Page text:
Wednesday, April 7, 2010

Bad Lieutenant (Ferrara 1992)

It is safe to say that I am not a fan of Abel Ferrara’s work for the most part. While I loved his direction on the pilot for the television series Crime Story, Body Snatchers (1993), his remake for the 1950s classic Invasion of the Body Snatchers, was mediocre at best, while King of New York (1990), along with many of his other crime films, were ultra violent attempts at mimicking Martin Scorsese’s early works.

So consider me surprised to find that I am not only impressed by his 1992 effort Bad Lieutenant, but I am willing to go as far as to say that Ferrara has made a legitimately great film. Moreover, Bad Lieutenant is a film that demonstrates a thoughtful and mature exploration of Christian faith and man’s relationship with God, regardless of where one stands on the spectrum of thought regarding God, faith and religion.

Bad Lieutenant tells the tale of a nameless New York Lieutenant (Harvey Keitel), who is just about as corrupt as they come: he is a heroine addict, a gambling addict, and and adulterer who is prone to violence and extortion when it comes to the people he meets on the job. As the Lieutenant’s life slowly unravels, his bets on a series of baseball games place him in the hole and his drug addictions grow more uncontrollable, he is presented with a shockingly brutal case. A young nun, during a break in at a church, is raped. While initially cynical and dismissive as to the horror of the event, the Lieutenant is shocked when the nun not only reveals she knows her attackers, but forgives them and refuses to give up their names. As his life falls apart, the case becomes a quest for the Lieutenant to understand the choice of the nun, and possibly find redemption for himself.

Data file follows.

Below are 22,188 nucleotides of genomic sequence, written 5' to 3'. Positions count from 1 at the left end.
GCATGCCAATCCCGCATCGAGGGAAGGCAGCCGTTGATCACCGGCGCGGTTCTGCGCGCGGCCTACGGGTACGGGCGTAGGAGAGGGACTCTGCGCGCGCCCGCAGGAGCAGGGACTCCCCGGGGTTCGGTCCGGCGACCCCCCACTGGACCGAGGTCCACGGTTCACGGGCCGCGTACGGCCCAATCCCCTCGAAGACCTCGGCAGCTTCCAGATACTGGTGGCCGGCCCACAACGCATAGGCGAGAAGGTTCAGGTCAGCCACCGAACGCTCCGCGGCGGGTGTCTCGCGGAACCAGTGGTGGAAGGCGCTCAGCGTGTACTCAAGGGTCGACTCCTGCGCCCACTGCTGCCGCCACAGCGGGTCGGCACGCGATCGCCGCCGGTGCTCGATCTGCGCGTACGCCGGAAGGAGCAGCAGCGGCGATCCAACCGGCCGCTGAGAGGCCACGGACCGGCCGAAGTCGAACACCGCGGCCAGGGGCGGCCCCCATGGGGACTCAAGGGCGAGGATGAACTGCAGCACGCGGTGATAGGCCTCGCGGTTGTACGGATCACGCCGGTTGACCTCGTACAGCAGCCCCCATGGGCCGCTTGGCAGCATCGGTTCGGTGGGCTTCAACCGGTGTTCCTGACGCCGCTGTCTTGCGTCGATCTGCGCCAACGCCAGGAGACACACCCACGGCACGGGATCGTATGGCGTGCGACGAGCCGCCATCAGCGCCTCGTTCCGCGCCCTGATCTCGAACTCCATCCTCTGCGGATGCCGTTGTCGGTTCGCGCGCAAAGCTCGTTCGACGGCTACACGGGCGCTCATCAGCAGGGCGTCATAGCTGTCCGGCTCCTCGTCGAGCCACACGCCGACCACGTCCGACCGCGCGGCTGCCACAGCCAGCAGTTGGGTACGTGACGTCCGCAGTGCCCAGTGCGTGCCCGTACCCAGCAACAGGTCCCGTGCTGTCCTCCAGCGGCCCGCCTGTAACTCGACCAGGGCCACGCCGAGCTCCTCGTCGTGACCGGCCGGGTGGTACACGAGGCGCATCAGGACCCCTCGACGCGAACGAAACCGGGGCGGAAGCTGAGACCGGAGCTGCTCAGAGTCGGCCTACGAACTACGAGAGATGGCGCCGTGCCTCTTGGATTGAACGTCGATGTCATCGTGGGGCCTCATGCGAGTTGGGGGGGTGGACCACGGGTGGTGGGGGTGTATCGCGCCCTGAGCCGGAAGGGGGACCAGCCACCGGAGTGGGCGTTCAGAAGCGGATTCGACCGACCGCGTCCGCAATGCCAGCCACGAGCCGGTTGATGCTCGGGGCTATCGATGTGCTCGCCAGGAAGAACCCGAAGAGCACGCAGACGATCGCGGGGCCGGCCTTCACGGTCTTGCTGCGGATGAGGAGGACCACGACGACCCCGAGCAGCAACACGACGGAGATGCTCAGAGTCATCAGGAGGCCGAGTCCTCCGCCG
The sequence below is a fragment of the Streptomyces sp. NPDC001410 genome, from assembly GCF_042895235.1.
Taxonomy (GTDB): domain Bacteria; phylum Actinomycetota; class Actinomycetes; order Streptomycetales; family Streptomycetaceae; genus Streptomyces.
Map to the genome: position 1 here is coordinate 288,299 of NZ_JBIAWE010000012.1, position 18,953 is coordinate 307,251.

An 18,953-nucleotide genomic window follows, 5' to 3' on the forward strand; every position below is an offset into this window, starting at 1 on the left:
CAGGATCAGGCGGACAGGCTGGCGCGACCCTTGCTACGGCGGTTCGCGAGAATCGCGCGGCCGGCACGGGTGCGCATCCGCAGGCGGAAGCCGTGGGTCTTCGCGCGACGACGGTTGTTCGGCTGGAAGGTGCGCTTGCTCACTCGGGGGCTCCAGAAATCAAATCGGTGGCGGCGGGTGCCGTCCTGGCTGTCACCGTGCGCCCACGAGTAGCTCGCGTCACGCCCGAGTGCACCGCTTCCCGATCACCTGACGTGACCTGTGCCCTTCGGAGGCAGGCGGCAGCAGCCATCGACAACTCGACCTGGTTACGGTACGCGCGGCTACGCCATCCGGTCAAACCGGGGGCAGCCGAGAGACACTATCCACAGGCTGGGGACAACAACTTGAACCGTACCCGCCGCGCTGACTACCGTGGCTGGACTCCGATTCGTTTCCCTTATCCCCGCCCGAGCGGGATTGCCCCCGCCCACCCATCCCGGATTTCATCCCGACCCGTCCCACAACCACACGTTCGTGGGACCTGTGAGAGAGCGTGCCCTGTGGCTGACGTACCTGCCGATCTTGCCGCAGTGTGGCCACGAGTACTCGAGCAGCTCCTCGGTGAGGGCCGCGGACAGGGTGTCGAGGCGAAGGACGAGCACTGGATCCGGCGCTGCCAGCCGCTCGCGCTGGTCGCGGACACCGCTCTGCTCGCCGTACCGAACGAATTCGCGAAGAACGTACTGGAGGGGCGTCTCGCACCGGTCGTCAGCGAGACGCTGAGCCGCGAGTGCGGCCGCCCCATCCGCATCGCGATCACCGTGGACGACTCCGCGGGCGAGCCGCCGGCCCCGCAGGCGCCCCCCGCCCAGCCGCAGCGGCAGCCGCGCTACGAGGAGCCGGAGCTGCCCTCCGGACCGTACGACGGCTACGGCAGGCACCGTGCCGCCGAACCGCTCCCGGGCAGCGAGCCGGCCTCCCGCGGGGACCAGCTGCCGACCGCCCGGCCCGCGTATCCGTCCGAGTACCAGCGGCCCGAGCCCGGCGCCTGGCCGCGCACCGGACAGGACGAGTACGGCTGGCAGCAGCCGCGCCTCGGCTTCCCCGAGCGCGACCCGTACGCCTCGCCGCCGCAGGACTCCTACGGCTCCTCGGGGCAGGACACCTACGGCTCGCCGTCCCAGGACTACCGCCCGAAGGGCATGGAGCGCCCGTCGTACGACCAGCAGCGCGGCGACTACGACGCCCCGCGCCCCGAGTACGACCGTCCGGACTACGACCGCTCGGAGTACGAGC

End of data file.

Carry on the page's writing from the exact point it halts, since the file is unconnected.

Bad Lieutenant is a film that is likely to offend viewers across the board. Conservative, religious audiences will likely be turned off by the extreme and volatile character at the center of the film, a character that we follow into the darkest of corners when it comes to his personal failings and vices. Non-religious viewers may very well be turned off by the film’s focus on spirituality and faith. Still others will likely be put off by the fact that the film is not a thriller or mystery, but a character study with little in the way of a traditional plot. All three possible rejections of the film would be a shame, as the film’s complex exploration of the possibility for personal redemption is rich and textured, asking the viewer to really engage with the issue both emotionally and intellectually.

The Lieutenant of the title is not merely a misguided individual, but a truly vile human being: a wretched father, a lousy husband, and a sickeningly horrific police officer who abuses his powers daily. The Lieutenant is the embodiment of every character an audience has ever been asked to root against. His initial reaction to the crime against the nun not only invites disgust from the audience, but elicits shock from some of his fellow officers. He cannot even fall back on the claim of being any good at his job, as the time he spends on his vices leaves little time to accomplish any form of crime fighting. About the only thing he cares about is baseball, where he seems to invest himself both financially and spiritually. By all definitions, he is an irredeemable monster, and there is no reason for us to give a damn about a monster, except for the fact that society has invested this one with power.